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L4/5 herniation

I've recently been diagnosed with a 6mm central disc herniation at L4/5 level and a disc bulge at L3/4. I have been suffering with back pain for the last 7 years, but my doctors only ever ordered xrays and said they only see some disc space narrowing and inflammation. I was T-boned by a car while on my bike in February, and had been getting chiropractic and massage therapy for 3x a week for a month. After a month of treatment, the chiropractor did a re-evaluation and ordered an MRI because I have had a sharp, stinging, pinching feeling in my back with radicular pain down my right leg and also some foot tingling. That's when they found the herniation and bulge, and I was referred to a spine center. They gave me only two options: injections or surgery. (I have already done PT and that made the pain worse, massage therapy seems to be helping with the muscle spasms). I was evaluated by an ARNP, who said I could try the injection and if it doesn't work I can do surgery. She didn't explain the surgery at all, but I'm assuming this would be a discectomy? Anyway, I'm just wondering why surgery is an option so early on in this? There is nerve root compression, I can hardly bend over without pain, and my back is so weak that I can't lift my legs on my own when in a sitting or lying position. When it was at it's worst, I'd have to lift my legs into the car with my arms because if I tried to use my back it would just spasm out. I'm 23 so I'm wondering if this surgery is really the only "permanent" solution? Will this get worse over time?

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Comments

  • hi martinr

    welcome to spine-health

    unfortunately there are no medical professional on this site to advise you and only your surgeon can answer some of your questions.

    some herniations compress the nerve more than others and this can determine earlier surgery sometimes.  i cannot say this is the case with you, but has definitely been a case for me with my herniations and problems over the last 5 years.  i had herniations, before but i managed to get myself through those, with non surgical treatments but that changed in april 2013 for me.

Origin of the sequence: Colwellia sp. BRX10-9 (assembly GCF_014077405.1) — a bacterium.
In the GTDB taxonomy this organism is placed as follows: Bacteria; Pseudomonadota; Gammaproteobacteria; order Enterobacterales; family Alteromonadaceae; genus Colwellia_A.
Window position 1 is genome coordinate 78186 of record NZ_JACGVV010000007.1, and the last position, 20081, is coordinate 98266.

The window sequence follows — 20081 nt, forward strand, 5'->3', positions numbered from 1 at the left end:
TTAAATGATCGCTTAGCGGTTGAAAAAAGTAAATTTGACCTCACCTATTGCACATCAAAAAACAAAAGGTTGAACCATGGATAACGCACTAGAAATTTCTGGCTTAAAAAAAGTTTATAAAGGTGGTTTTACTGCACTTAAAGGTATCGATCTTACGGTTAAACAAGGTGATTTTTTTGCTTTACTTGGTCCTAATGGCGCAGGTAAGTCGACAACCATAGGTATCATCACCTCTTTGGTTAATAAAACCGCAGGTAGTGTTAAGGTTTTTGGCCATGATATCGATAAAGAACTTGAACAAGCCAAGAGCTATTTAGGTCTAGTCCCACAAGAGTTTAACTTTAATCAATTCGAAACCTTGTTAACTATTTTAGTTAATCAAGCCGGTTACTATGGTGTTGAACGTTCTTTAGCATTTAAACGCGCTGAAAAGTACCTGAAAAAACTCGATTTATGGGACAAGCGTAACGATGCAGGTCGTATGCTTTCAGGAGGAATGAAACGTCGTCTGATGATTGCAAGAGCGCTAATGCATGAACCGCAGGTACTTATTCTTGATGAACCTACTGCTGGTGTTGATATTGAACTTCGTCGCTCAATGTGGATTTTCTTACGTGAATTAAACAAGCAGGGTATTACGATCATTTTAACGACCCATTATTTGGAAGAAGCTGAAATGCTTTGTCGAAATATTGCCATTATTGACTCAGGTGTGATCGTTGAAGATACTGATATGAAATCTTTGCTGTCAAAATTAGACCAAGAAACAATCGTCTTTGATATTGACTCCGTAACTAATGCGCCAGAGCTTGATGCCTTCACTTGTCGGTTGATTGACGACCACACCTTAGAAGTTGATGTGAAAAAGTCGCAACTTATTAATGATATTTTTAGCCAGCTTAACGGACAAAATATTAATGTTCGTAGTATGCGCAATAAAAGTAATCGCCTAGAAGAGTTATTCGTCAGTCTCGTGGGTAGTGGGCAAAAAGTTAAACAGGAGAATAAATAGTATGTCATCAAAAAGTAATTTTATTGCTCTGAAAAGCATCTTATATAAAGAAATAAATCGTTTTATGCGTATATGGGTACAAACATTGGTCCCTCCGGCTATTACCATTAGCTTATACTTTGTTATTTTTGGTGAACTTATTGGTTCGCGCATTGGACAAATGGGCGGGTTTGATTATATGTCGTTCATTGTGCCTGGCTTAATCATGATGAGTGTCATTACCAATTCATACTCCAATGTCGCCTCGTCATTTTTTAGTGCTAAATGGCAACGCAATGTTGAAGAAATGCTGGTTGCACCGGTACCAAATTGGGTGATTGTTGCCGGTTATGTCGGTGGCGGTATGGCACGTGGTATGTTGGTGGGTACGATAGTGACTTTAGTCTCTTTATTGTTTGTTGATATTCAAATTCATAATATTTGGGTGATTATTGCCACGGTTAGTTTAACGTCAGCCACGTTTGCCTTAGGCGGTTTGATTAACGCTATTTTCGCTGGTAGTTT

i have added two links below to help new members with information and these also contain the forum rules.  there is lots of material to research on spine-health that will give you the power of knowledge.

    welcome to spine health


    aj 


    AJGormit

    ---------------------------------------------------------------

    L5/S1 herniation Apr 2013
    nerve root injections Oct 2013
    L5/S1 discectomy Jan 2014
    L5/S1 nerve roo &, facet joint injections & edpidural Jan 2015
    L5/S1 revised discectomy, L4/L5 discectomy & Wallis Inswing Stabilisation L4/L5 May 1st 2015
    L4-S1 TLIF with decompression June 2017
  • Hi Martinr,

    I don't know the details of your situation, but in my case they offered surgery right after diagnosis from MRI as well. It felt ridiculously rushed (I am only 29), but I guess my herniation was really severe such that it was improbable that more conservative measures would work for more that a few weeks/months. I wanted a more permanent fix given my personal circumstances. In my personal case, I have gradually worsened over time (i'd get totally better, then worse again. Now I am symptomatic pretty often and it affects my functioning).

    The injection will hopefully decrease swelling enough for you to take time out to let your body heal. It will also give you time to think critically about your options. It might not be a bad place to start. Will your symptoms be gone forever and ever? Perhaps, but you would have to do everything possible to never upset your discs (e.g. running, weights, backpacking, obesity, smoking, etc.). From your post, the injection seems like the best option because 1. you are suffering so so much, 2. they didn't even explain what surgery they are offering.

    Start with finding out what surgical options exist for you personally. There are some minimally invasive things out there that may give you time to adjust your lifestyle so that you have fewer and less severe flairs.

    Wishing you all the best.

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  • Hello there! I also started having herniated L4-5 disc in my 20s. I often feel like doctors sometimes rush people into surgery. I went for the shots and they have worked well for me. Just now starting to think about surgery at 31 since I also now have some degeneration. Read all you can and come up with a plan that’s best for you, if you feel like your doctor isn’t listening to you then seek more opinions. Sometimes we have to be our own advocates!